By Liesel Pritzker Simmons
As a millennial, I have recently noticed a flurry of studies, articles, and reports about my generation, authored by a diverse range of interested parties. Quite a bit of the pure sociological data suggests that the 80 million of us born between 1980 and 2000 are narcissistic, lazy, and optimistic to the point of being delusional – it’s enough to make me want to delete that selfie!
Interestingly, the selfish characteristics so rampant in the sociological studies seem to dissipate when researchers start looking at how we millennials spend our time and money. We want our work to have meaning for ourselves and the world, and we place a higher value on consumer goods that have some sort of beneficial social or environmental impact. Climate change is not a debate for us, and we probably still nag our parents about separating the trash from the recycling. Although we are generally more conservative in our investment decisions than previous generations (can you blame us?), we are willing to take on more financial risk if it increases exposure to ESG impact. Impact Assets recently authored this excellent Issue Brief outlining many of the attitudes of millennial investors.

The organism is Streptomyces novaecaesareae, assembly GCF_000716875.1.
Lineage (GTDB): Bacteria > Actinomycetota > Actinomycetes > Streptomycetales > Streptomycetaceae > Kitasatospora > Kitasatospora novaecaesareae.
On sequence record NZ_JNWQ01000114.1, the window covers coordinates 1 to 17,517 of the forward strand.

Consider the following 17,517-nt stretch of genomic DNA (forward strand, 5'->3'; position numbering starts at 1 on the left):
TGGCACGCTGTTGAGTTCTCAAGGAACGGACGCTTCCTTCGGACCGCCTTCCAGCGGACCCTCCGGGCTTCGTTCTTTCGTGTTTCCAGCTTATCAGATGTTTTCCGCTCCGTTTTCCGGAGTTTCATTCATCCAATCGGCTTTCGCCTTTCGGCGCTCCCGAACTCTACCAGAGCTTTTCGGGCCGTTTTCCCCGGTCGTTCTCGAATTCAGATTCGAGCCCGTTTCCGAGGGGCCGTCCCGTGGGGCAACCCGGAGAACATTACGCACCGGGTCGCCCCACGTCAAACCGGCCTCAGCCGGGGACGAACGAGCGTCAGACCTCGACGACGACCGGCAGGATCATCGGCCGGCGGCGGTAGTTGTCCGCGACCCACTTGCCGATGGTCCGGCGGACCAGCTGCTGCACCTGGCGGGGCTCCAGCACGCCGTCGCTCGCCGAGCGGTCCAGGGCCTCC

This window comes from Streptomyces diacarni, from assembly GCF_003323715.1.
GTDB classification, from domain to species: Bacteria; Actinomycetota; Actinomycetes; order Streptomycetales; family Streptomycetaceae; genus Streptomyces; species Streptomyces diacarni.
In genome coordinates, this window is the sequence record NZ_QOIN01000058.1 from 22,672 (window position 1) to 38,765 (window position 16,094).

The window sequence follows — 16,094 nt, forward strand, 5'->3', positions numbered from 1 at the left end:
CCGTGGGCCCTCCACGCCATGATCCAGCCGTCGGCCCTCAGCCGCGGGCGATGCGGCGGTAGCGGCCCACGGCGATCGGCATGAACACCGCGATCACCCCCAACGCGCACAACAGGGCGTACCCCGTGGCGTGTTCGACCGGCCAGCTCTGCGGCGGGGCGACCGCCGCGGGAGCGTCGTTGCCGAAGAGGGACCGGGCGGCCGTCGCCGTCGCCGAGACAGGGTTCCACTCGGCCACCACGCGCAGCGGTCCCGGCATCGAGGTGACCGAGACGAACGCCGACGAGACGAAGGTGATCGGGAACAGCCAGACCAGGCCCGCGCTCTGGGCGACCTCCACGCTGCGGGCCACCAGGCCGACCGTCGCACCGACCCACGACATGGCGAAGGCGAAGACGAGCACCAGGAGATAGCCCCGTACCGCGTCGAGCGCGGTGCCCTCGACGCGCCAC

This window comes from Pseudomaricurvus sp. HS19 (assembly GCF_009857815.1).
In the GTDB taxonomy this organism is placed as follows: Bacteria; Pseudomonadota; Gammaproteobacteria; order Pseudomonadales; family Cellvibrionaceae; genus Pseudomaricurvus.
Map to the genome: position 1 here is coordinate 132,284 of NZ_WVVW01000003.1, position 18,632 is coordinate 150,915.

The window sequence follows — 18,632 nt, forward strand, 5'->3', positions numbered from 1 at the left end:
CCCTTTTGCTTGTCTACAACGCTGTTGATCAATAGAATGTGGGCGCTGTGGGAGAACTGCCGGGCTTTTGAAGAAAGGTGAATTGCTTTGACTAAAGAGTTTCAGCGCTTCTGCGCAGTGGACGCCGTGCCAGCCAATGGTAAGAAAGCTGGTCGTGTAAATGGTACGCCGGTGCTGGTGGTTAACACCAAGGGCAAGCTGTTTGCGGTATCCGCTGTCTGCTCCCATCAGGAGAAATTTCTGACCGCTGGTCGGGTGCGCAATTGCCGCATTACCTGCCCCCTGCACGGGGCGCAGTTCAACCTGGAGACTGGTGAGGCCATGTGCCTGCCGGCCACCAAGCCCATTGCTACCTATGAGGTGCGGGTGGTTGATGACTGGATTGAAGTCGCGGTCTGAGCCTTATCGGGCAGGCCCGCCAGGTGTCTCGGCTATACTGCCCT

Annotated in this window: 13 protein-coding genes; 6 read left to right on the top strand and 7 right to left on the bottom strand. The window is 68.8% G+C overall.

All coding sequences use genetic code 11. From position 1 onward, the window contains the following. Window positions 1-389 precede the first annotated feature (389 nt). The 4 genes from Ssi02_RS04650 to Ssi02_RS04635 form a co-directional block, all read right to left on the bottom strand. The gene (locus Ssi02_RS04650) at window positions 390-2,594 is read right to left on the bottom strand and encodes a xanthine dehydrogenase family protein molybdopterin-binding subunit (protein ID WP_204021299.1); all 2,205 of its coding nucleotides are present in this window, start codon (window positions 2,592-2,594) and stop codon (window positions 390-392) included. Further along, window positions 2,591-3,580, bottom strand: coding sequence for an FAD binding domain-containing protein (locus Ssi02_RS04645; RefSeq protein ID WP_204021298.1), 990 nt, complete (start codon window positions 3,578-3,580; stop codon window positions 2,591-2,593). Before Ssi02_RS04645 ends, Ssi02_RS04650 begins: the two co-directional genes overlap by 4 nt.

There is little doubt in my mind that the plethora of studies on millennials, and particularly the way they intend to invest their money, will continue to multiply, for underpinning nearly every report is one essential, ubiquitous fact: Millennials will inherit over $30 trillion from the baby boomers in North America alone. This is the largest transfer of wealth the world has seen to date, and it could present an enormous opportunity for the financial services industry. If only advisors knew what these selfish, self-less millennials wanted to do with their assets…?
To add anecdotes to data, my own motivations as a millennial investor stem from a few formative experiences that fundamentally shaped my worldview. I grew up in a very wealthy family, but one that valued hard work and giving back. I was brought up with a firm understanding that I had an obligation to help leave the world a little better than I found it – with great fortune comes great responsibility, to misquote FDR and Uncle Ben from Spiderman. When I inherited control over my assets at age 21, I wrestled with what to do. Like many who inherit wealth they did not create, I view my role as a steward – though I may be making decisions regarding its management, this wealth is not “mine”.